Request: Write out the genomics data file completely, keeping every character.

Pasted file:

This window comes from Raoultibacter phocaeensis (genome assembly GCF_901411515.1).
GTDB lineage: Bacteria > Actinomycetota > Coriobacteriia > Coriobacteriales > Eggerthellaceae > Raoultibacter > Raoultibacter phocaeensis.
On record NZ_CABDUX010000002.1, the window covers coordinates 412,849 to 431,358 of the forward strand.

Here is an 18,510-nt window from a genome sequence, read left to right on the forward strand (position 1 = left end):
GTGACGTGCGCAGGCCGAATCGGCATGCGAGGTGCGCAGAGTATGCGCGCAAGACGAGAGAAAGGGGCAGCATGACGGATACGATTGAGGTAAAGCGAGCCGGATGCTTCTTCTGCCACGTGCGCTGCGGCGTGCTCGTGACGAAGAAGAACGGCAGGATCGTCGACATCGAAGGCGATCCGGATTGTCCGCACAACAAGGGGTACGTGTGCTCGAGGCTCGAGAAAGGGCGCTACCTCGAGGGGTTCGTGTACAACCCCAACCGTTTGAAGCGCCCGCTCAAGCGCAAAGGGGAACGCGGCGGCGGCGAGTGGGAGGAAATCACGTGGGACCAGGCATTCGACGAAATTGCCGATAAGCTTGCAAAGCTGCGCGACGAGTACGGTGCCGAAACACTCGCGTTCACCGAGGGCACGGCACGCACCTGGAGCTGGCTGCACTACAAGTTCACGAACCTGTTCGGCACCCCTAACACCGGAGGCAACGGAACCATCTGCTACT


This window comes from Raoultibacter phocaeensis (genome assembly GCF_901411515.1).
GTDB lineage: Bacteria > Actinomycetota > Coriobacteriia > Coriobacteriales > Eggerthellaceae > Raoultibacter > Raoultibacter phocaeensis.
On record NZ_CABDUX010000002.1, the window covers coordinates 412,849 to 431,358 of the forward strand.

Here is an 18,510-nt window from a genome sequence, read left to right on the forward strand (position 1 = left end):
GTGACGTGCGCAGGCCGAATCGGCATGCGAGGTGCGCAGAGTATGCGCGCAAGACGAGAGAAAGGGGCAGCATGACGGATACGATTGAGGTAAAGCGAGCCGGATGCTTCTTCTGCCACGTGCGCTGCGGCGTGCTCGTGACGAAGAAGAACGGCAGGATCGTCGACATCGAAGGCGATCCGGATTGTCCGCACAACAAGGGGTACGTGTGCTCGAGGCTCGAGAAAGGGCGCTACCTCGAGGGGTTCGTGTACAACCCCAACCGTTTGAAGCGCCCGCTCAAGCGCAAAGGGGAACGCGGCGGCGGCGAGTGGGAGGAAATCACGTGGGACCAGGCATTCGACGAAATTGCCGATAAGCTTGCAAAGCTGCGCGACGAGTACGGTGCCGAAACACTCGCGTTCACCGAGGGCACGGCACGCACCTGGAGCTGGCTGCACTACAAGTTCACGAACCTGTTCGGCACCCCTAACACCGGAGGCAACGGAACCATCTGCTACT